Kansas State upset by FCS force North Dakota State

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North Dakota State, winners of two consecutive FCS national championships, showed the poise and maturity of a battle-tested champion in a road upset of defending Big 12 champion Kansas State Friday night. The Bisons methodically moved down field 80 yards over 18 plays  in the final minutes of the game to stun the Wildcats in the season opener, 24-21.

Make no mistake about this one, this was certainly an upset but it was no fluke. Bison quarterback Brock Jensen was 20-of-29 for 164 yards, each pass almost always just where it needed to be on the field to move the chains no matter the down and yardage. No situation seemed to rattle Jensen and the rest of the Bison. Running back Sam Ojuri rushed for 126 yards against a team that was ranked second in the Big 12 in rushing defense in 2012.

Kansas State saw prized junior college quarterback transfer Jake Waters get his first start with the team. In his debut Waters completed 21 of 29 passes for 280 yards and two touchdowns, but he was also intercepted twice. Two Wildcat receivers eclipsed the century mark, with Tyler Lockett leading all players with 113 receiving yards and Tramaine Thompson adding 108 yards.

The loss marked the first season opening loss for Kansas State head coach Bill Snyder since 1989, his first season with the program. Kansas State is also the first defending AC conference champion to lose to an FCS school the following year. Before the game Kansas State unveiled a new statue in honor of Snyder. So much for timing.

This loss will spur plenty of conversation of course. Is North Dakota State really that good (yes)? Is Kansas State really that bad (no)? What does this mean for the Big 12? Probably not quite as much as you might think.

It goes without saying the loss is a rough one for the Big 12. If we tend to poke fun at The American for a loss to an FCS team (Towson over UConn), then this should be fair game for the Big 12 as well. Except for one thing. this is not exactly the Kansas State of 2012 that went down in defeat here. This is a Wildcats team that had just two returning starters on defense going up against an experienced and cohesive North Dakota State team. Kansas State also threw in a junior college transfer hoping for the best, and nearly escaped with the victory.  Waters may have a fine season in the purple and silver, but he is no Collin Klein right now.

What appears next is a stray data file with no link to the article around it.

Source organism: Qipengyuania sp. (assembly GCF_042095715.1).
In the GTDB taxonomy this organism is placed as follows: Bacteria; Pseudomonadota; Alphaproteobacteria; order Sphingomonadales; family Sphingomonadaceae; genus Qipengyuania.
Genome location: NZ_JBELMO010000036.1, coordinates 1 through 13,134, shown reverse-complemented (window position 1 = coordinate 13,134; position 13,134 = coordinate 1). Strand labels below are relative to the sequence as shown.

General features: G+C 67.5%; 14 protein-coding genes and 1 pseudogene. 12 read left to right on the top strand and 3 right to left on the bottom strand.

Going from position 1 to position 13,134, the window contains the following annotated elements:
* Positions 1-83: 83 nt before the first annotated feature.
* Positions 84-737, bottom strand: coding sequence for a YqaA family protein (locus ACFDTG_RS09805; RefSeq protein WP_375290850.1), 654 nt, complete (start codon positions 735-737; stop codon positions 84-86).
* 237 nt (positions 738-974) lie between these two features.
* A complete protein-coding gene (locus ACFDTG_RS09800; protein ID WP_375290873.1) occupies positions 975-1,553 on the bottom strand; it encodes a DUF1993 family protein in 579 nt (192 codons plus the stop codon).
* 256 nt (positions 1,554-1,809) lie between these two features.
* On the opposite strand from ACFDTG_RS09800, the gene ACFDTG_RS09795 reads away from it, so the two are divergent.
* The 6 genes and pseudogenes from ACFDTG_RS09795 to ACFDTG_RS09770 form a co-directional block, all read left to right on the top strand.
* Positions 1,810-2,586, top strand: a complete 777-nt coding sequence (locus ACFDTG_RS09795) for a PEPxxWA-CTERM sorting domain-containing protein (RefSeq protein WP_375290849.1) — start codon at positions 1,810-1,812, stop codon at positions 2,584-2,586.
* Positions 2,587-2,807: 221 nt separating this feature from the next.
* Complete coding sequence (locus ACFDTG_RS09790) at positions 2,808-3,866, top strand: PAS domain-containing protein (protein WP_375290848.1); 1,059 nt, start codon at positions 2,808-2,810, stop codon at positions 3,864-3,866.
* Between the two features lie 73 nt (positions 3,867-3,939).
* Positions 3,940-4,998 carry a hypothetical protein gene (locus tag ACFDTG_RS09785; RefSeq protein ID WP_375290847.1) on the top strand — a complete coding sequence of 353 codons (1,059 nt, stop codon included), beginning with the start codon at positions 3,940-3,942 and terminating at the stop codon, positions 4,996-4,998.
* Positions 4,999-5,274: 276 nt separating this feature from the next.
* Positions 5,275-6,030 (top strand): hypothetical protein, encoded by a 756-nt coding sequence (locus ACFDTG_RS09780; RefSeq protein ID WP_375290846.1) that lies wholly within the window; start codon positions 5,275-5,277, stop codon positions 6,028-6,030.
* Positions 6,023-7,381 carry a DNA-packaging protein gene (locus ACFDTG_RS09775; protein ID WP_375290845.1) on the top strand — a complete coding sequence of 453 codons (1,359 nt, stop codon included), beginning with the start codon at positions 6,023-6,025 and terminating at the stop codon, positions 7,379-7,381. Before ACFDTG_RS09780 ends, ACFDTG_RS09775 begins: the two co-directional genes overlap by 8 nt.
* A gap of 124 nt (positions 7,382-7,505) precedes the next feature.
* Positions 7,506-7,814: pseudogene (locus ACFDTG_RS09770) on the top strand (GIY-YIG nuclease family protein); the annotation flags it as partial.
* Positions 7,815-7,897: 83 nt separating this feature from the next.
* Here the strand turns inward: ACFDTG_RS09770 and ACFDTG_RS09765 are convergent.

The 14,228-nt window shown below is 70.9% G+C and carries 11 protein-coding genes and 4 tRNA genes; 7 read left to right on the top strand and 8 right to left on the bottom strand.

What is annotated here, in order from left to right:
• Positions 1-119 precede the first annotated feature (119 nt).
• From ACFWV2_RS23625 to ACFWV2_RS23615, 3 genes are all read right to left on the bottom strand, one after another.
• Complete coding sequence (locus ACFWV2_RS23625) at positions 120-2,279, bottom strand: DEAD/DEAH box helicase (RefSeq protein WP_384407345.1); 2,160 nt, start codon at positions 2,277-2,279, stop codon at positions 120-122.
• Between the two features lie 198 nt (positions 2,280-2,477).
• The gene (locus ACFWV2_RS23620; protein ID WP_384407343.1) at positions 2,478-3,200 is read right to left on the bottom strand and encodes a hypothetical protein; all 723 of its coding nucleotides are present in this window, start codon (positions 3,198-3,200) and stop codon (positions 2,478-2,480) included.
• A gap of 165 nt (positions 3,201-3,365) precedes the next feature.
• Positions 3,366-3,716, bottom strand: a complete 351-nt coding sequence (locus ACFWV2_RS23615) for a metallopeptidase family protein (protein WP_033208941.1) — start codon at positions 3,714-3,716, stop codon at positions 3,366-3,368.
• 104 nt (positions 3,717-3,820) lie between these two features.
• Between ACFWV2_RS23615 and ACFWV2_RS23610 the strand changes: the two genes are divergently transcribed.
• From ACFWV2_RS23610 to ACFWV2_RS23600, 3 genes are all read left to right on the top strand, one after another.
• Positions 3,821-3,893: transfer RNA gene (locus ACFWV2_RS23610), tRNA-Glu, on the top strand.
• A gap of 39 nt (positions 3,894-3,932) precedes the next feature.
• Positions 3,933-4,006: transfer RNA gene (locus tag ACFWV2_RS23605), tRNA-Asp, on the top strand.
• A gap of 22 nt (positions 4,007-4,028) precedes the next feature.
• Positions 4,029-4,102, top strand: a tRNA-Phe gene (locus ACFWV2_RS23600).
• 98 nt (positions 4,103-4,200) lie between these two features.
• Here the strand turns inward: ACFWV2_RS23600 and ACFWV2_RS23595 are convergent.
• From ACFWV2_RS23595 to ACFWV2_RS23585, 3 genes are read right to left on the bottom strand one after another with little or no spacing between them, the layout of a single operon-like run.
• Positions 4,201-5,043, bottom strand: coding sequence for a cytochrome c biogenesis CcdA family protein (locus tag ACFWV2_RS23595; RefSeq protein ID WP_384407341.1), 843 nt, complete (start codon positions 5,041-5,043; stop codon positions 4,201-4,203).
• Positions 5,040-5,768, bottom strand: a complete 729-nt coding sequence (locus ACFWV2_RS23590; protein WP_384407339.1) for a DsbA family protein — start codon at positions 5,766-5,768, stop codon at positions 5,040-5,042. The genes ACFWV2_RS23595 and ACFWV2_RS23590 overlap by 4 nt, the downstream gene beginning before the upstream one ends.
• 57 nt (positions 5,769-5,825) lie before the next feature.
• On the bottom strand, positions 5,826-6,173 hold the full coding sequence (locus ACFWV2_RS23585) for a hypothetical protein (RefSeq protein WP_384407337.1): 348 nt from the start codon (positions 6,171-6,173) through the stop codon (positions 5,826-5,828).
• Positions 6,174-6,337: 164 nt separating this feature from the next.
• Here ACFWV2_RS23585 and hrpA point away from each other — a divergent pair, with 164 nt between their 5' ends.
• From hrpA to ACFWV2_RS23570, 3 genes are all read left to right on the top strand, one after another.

But let’s see where Kansas State goes now. The next game on the schedule is not exactly the easiest of match-ups. Kansas State hosts Louisiana-Lafayette  next week and has back-to-back road trips to Texas and Oklahoma state looming. things could easily spiral out of control if Snyder doesn’t get this team ready for next week’s game.

As for North Dakota State, winners of four straight games against FBS opponents (Colorado State in 2012, Minnesota in 2011, Kansas in 2010), the Bison will continue on their hopeful march to another FCS title next week at home against Division 2 Ferris State.

Good luck Ferris State.

Nick Saban, Urban Meyer, James Franklin and Clay Helton among 15 CFB coaches attending NFL Draft

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We’re less than a week away from former college players officially finding out their new homes with the start of the 2018 NFL Draft and the excitement is palpable no matter if you’re a Cleveland Browns fan or somebody who dons the cardinal and gold of USC.

Naturally this is a big deal for the players’ former programs as well and their recent head coaches will be taking full advantage of the marketing opportunity to future recruits by stopping by the draft itself at AT&T Stadium for the festivities. The NFL released a list of 14 college football coaches and one recent one on Friday as being confirmed to attend the event and there are a few notable names beyond the big ones we’re used to seeing every year:

In addition, Stanford head coach David Shaw will serve as a draft analyst on NFL Network for a seventh year in a row and even ESPN’s College GameDay is getting involved with a pregame show outside the stadium they are quite familiar with from big games over the years.

Georgia DB Mark Webb tears meniscus in practice but expected back before fall camp

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Georgia’s injury luck this spring isn’t getting much better as the defending SEC champions move toward their annual G-Day spring game over the weekend.

Head coach Kirby Smart confirmed with reporters after Thursday’s practice that sophomore defensive back Mark Webb suffered a knee injury earlier in the week and tore his meniscus. He already had the knee scoped and is expected back before fall camp after the rather minor procedure.